For her mothering needs, the little girl turned to her favorite sister, Pauline, who took the rearing of her “child” seriously looking after her needs of body, mind and soul.

When Pauline decided to enter Carmel in 1882, the shock made Thérèse seriously ill. As the illness progressed, and as her family prepared for the worst, on May 13, the sick girl appealed to a statue of Our Lady by her bed. “Suddenly,” Thérèse writes, “Mary’s face radiated kindness and love…” and she was healed. To the family the statue became “The Virgin of the Smile”.

On Christmas Eve in 1886 at the age of fourteen Thérèse received a great grace. In one moment, she was cured of her hyper-sensitivity, and went through what she calls “her conversion”. From then on she decided to live no longer to please herself but for love. She felt her heart burn with the wish to help Jesus save souls.

Hearing of a murderer, Henri Pranzini, who had been condemned to death, but remained unrepentant, she set out to pray and offer small sacrifices for his conversion, and trusted that God would hear her against all appearances. She was elated when she read that though refusing a priest to the last, at the scaffold Pranzini suddenly turned and, snatching a crucifix from the attending priest’s hands, kissed it repeatedly. Thereafter, Thérèse always called Pranzini her “first son”– her course was set.

She entered Carmel at age sixteen, and though only living as a Carmelite for nine years, she rose to the heights of sanctity through her “little way” of serving God and others in everyday life, and doing everything, even the smallest things, with great love and child-like trust in her God’s paternal love, and mercy.  At the request of her sister Pauline who glimpsed her sanctity, she penned her autobiography, The Story of a Soul.

Struck with tuberculosis, Thérèse suffered greatly. Knowing she was dying she promised, “I shall spend my heaven doing good on earth … I shall let fall a shower of roses”.  Thérèse died on September 30, 1897, after a brief ecstasy. Her last gasping words were, “My God! ... I love Thee!”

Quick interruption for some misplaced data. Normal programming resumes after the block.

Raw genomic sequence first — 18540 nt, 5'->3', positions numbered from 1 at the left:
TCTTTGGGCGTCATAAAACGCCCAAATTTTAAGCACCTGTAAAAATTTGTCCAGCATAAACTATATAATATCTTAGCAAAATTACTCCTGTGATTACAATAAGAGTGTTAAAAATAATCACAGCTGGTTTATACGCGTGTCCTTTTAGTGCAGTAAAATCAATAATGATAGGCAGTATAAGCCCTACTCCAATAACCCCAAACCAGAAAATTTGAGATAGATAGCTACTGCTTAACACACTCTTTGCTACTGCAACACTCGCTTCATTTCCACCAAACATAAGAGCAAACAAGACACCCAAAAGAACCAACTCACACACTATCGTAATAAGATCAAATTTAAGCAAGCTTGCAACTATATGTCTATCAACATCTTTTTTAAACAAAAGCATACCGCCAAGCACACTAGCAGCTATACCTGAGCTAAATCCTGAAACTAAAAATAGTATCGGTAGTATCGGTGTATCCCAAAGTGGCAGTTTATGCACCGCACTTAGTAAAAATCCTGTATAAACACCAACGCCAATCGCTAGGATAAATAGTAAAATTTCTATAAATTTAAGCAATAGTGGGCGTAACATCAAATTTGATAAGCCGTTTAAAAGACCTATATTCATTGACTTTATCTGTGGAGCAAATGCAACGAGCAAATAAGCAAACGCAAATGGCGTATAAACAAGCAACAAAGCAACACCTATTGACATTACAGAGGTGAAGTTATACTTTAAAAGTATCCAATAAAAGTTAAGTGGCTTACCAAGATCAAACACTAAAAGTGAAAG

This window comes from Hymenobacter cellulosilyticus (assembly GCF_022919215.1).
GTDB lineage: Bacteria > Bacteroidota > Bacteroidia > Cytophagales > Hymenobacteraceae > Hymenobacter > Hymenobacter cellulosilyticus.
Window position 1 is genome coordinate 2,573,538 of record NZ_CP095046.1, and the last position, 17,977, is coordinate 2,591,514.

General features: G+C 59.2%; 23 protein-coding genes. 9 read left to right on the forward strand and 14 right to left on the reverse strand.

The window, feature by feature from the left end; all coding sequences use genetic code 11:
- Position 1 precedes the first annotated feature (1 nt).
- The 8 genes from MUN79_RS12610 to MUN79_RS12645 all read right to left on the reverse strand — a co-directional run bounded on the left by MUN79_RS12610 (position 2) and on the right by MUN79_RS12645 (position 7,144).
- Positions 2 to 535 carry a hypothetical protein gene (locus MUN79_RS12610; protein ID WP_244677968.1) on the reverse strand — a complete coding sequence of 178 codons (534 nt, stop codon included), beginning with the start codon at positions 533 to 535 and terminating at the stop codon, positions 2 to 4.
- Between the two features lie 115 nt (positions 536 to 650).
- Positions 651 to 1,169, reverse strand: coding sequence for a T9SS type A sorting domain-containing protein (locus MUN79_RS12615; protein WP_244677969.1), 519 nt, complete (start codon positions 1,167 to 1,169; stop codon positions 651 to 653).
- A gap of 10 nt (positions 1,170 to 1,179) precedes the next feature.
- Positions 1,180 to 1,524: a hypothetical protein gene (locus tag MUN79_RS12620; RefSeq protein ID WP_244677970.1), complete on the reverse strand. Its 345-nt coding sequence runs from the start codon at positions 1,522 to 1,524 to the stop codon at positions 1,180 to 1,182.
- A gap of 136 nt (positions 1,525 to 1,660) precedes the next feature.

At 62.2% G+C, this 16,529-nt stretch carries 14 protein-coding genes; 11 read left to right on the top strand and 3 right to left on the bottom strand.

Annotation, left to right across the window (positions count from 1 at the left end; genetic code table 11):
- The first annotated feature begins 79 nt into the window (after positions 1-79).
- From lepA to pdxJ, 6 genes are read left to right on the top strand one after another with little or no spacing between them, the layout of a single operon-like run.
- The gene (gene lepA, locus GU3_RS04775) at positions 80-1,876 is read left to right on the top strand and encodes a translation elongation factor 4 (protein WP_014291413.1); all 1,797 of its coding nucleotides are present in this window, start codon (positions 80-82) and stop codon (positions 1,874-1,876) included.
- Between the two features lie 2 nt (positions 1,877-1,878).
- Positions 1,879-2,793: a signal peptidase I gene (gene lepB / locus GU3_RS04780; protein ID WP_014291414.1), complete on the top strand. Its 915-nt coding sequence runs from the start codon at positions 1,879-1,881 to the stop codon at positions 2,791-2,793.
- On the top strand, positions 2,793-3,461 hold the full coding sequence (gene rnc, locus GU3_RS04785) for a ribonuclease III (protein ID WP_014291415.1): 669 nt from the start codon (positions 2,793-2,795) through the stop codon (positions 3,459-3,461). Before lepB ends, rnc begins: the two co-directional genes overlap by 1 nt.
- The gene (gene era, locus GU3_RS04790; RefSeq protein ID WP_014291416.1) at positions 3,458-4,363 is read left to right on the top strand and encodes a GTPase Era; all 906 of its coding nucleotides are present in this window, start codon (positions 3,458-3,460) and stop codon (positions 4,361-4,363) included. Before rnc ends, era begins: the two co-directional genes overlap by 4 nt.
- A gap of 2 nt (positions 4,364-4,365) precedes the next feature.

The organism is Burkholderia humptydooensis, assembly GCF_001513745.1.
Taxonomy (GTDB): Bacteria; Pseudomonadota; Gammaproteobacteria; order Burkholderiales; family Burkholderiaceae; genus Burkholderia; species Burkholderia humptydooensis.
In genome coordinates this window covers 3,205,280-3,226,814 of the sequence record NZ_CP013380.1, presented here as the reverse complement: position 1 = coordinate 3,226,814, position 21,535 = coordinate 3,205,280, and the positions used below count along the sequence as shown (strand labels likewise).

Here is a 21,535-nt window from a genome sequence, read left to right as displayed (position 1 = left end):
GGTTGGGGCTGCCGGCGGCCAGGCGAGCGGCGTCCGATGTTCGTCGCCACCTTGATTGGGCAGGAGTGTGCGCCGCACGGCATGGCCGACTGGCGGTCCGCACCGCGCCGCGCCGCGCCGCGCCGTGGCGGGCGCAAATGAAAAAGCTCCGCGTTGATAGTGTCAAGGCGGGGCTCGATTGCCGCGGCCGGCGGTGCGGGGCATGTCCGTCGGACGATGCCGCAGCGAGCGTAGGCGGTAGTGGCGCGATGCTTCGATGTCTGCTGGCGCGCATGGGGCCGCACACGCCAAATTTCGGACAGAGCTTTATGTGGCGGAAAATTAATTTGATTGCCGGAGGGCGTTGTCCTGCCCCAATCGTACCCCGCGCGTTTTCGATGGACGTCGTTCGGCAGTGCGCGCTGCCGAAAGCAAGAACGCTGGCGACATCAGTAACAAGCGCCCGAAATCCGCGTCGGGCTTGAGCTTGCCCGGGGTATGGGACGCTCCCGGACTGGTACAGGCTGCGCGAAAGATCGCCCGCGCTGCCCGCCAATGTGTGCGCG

She was canonized by Pius XI in 1925 and devotion to her quickly spread throughout the world. For her doctrine of “The Little Way” Thérèse was declared a Doctor of the Church by Pope John Paul II in 1997.

Weekly Story

WEEKLY STORY

In his book, The Secret of the Rosary, St. Louis de Montfort...

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The Rosary, the Devil and the Queen

In his book, The Secret of the Rosary, St. Louis de Montfort relates that Blessed Thomas of St. John was a great devotee of the Holy Rosary of the Blessed Virgin Mary. As such, he was known for his powerful, moving sermons on the Rosary, which led people to adopt this devotion to their great benefit.

Furiously jealous of the holy man’s success with souls, the devil began to so torture Thomas that he fell sick, and was so ill for so long that the doctors gave up on saving his life.

One night, when the poor man thought he was near death, the devil appeared to him in a hideous form, coward that he is, seeking to frighten Thomas into despair.

But, making an effort, the good priest turned to a beautiful picture of Our Lady near his bed crying out with all his heart and strength:

“Help me, save me, my sweet, sweet Mother!”

No sooner had he pronounced these words, the picture came alive and extending her hand, the heavenly Lady laid it reassuringly on the priest’s arm, saying:

“Do not be afraid, Thomas my son, here I am and I am going to save you. Get up now and go on preaching my Rosary as you did before. I promise to shield and protect you from your enemies.”

No sooner had Our Lady pronounced these words, than the devil fled in a hurry. Getting up, Thomas found that he was perfectly healed. 

Thanking the Blessed Mother with tears of joy, Blessed Thomas again went about preaching the Holy Rosary, now with renewed favor and gumption, and his apostolate and his sermons were enormously successful. 

St. Louis the Montfort concludes this story saying, “Our lady not only blesses those who say her Rosary, but also abundantly rewards those who, by their example, inspire others to say it as well.”

 


 

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In his book, The Secret of the Rosary, St. Louis de Montfort relates that Blessed Thomas of St. John was a great devotee of the Holy Rosary of the Blessed Virgin Mary.